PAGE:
We write H&P for all patients we see on call, and our H&P goes on the chart. The intern writes a separate H&P, often on a fill-in-the blank type form. We have to write it out fully. (I always thought that was redunant, but when I was on surgery, I learned that the residents often find the student H&P and notes gave them the best information about the patient). There are offical limits on the number of patients a student can carry, but the limits are not always adhered to.




We have to see all our patients and have notes written and on the chart before the intern gets to the patients in the morning. Sometimes we write orders which are later cosigned. Sometimes the residents require us to write discharge summaries.

Paper work--write h and p's on our patients, some services like the notes on the chart before rounds, other don't care if we write them after rounds...some services don't let us write notes...No dishcharge summaries are done by students.




Procedures are pretty good. I know of classmates that did things like central lines, chest tubes and LP during the first weeks of clinical rotations. The services are so busy that the interns get the hang of procedures pretty quickly and pass them on to students. All students get plenty of chances to draw blood gases and get venous blood from the femoral vein during surgery. On OB, average number of delieveries done unassisted, with resident standing by but not touching the baby, is 10-15. It's not at all unusual for students to be allowed to close fascia on c-sections. And I know of a number of my classmates (myself included) who got to do several simple cases during surgery.

[/COLOR] Blood draws at VA only. Have IV starting training in Anesthesia and Surgery, but otherwise very little experience. Very few procedures are done by Med students. OB depends on the site. I only delivered one baby hands off.
 

saori

Senior Member
7+ Year Member
15+ Year Member
Jan 28, 2002
345
1
santo domingo, dominican republic
Visit site
Status
As far as my rotations are concerned, my surgical rotation was hard, but rewarding also. I did my rotation at "Luis E. Aybar Hosp." here in Santo Domingo. It was not pretty, it was crowded, hot, no priviledges (not even for parking) and I had to do 3 weeks in urology as part of my rotation. I swear, the 3 longest weeks ever!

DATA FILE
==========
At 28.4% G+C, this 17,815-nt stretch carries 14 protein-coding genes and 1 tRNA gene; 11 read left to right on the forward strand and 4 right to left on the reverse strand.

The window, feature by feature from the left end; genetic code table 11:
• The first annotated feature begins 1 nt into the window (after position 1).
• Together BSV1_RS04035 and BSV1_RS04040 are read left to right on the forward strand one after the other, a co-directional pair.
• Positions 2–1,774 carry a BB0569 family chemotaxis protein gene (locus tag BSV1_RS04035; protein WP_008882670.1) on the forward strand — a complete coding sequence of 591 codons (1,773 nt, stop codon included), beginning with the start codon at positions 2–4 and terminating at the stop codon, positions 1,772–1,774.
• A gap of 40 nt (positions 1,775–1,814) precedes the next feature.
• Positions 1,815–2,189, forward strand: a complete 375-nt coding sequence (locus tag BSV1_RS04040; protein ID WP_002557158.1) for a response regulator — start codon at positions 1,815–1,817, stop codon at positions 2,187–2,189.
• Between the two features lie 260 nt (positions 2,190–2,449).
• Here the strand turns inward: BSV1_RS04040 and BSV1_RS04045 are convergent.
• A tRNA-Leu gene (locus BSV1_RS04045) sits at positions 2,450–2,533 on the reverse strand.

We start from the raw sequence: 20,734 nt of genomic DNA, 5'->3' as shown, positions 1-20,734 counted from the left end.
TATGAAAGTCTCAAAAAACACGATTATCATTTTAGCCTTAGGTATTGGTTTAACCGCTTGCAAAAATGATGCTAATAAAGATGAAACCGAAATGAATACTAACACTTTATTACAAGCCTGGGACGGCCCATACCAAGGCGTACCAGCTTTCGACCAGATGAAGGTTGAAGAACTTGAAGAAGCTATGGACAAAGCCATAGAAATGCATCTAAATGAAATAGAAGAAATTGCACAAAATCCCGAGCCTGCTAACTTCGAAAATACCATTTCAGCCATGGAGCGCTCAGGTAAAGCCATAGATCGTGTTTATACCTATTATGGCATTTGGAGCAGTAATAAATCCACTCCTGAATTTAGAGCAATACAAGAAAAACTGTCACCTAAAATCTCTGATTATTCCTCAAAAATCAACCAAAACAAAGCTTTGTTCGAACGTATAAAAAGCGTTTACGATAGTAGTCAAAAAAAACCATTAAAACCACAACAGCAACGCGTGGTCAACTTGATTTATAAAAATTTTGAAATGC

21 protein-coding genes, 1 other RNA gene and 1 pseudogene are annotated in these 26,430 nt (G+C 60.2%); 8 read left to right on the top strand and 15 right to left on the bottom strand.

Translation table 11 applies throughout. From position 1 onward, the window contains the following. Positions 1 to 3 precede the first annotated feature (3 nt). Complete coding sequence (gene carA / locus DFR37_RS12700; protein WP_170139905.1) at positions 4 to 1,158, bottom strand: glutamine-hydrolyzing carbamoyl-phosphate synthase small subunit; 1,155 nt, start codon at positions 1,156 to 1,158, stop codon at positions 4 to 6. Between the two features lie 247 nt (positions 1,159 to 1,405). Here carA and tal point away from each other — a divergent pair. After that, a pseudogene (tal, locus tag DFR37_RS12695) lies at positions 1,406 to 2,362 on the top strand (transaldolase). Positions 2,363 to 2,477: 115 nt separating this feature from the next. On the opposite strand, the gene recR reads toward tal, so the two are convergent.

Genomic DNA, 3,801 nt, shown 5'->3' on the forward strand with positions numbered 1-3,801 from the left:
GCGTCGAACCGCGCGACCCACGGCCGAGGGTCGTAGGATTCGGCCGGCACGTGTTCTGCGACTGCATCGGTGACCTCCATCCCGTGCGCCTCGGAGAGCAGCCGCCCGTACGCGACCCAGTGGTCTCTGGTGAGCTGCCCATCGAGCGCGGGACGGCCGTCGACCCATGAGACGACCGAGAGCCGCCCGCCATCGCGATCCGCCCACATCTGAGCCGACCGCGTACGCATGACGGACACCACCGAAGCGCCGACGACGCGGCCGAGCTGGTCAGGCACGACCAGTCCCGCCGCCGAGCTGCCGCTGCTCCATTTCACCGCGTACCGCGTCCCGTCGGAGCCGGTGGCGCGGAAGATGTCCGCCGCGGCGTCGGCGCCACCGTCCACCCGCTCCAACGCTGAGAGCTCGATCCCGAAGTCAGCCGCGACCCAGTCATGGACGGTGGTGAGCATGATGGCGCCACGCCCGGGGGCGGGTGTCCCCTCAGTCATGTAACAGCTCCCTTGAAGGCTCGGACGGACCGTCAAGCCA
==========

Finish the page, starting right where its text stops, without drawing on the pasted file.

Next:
A typical day consisted in getting to the hospital, doing rounds, writing up the patient's records, checking that all blood work was done and draw blood when it reports were not complete. Tues. and Thurs. we had "consults" (patients coming in for appointments) and afterwards, academic sessions (Grand Rounds and Class).

The rest of the week (mon., wed. and fri.) OR. That meant the rest of the day in the OR assisting procedures.

It was the other way around during urology rotations.

On call duties: Hourly vital signs on all post-ops, draw blood, X-rays for all patients with chest-tubes. change dressings, measure secretions (from nasogastric tubes, drains, (-) drains, etc.), and so on.

I was kind of surprised to read that someone mentioned that drawing blood from the femoral vein was only done in the OR (or something to that effect), but it was routine for us. Most of the vascular surgery patients can only be drawn from the femoral v. and it had to be done quite frequently.

Also, transfusions were part of our list of chores, inserting Foleys and putting in nasogastric tubes were day to day things. Suturing, handling surgical instruments and assisting (I got a chance to assist the Neurosurgeon for sample harvesting for a possible brain tumor) were also frequent.

I think all in all, it was very difficult, but very interesting. Lots of "hands on" practice and the satisfaction of a job well done at the end of the day.:D
 
About the Ads